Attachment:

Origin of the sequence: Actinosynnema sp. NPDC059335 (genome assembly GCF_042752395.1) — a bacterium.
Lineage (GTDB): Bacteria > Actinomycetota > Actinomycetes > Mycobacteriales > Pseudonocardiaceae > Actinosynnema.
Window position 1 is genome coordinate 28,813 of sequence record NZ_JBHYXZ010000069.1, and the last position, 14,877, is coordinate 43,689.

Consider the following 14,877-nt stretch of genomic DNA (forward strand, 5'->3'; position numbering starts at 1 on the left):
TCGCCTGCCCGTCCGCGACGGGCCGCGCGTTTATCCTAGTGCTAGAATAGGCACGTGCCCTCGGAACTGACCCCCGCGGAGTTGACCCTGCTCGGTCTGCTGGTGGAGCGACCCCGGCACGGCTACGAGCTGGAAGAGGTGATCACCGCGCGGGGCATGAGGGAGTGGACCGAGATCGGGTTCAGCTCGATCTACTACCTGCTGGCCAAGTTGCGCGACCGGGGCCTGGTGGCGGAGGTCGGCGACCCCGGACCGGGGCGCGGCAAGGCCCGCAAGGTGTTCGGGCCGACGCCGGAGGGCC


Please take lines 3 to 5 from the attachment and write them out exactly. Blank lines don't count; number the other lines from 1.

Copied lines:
Window position 1 is genome coordinate 28,813 of sequence record NZ_JBHYXZ010000069.1, and the last position, 14,877, is coordinate 43,689.

Consider the following 14,877-nt stretch of genomic DNA (forward strand, 5'->3'; position numbering starts at 1 on the left):
TCGCCTGCCCGTCCGCGACGGGCCGCGCGTTTATCCTAGTGCTAGAATAGGCACGTGCCCTCGGAACTGACCCCCGCGGAGTTGACCCTGCTCGGTCTGCTGGTGGAGCGACCCCGGCACGGCTACGAGCTGGAAGAGGTGATCACCGCGCGGGGCATGAGGGAGTGGACCGAGATCGGGTTCAGCTCGATCTACTACCTGCTGGCCAAGTTGCGCGACCGGGGCCTGGTGGCGGAGGTCGGCGACCCCGGACCGGGGCGCGGCAAGGCCCGCAAGGTGTTCGGGCCGACGCCGGAGGGCC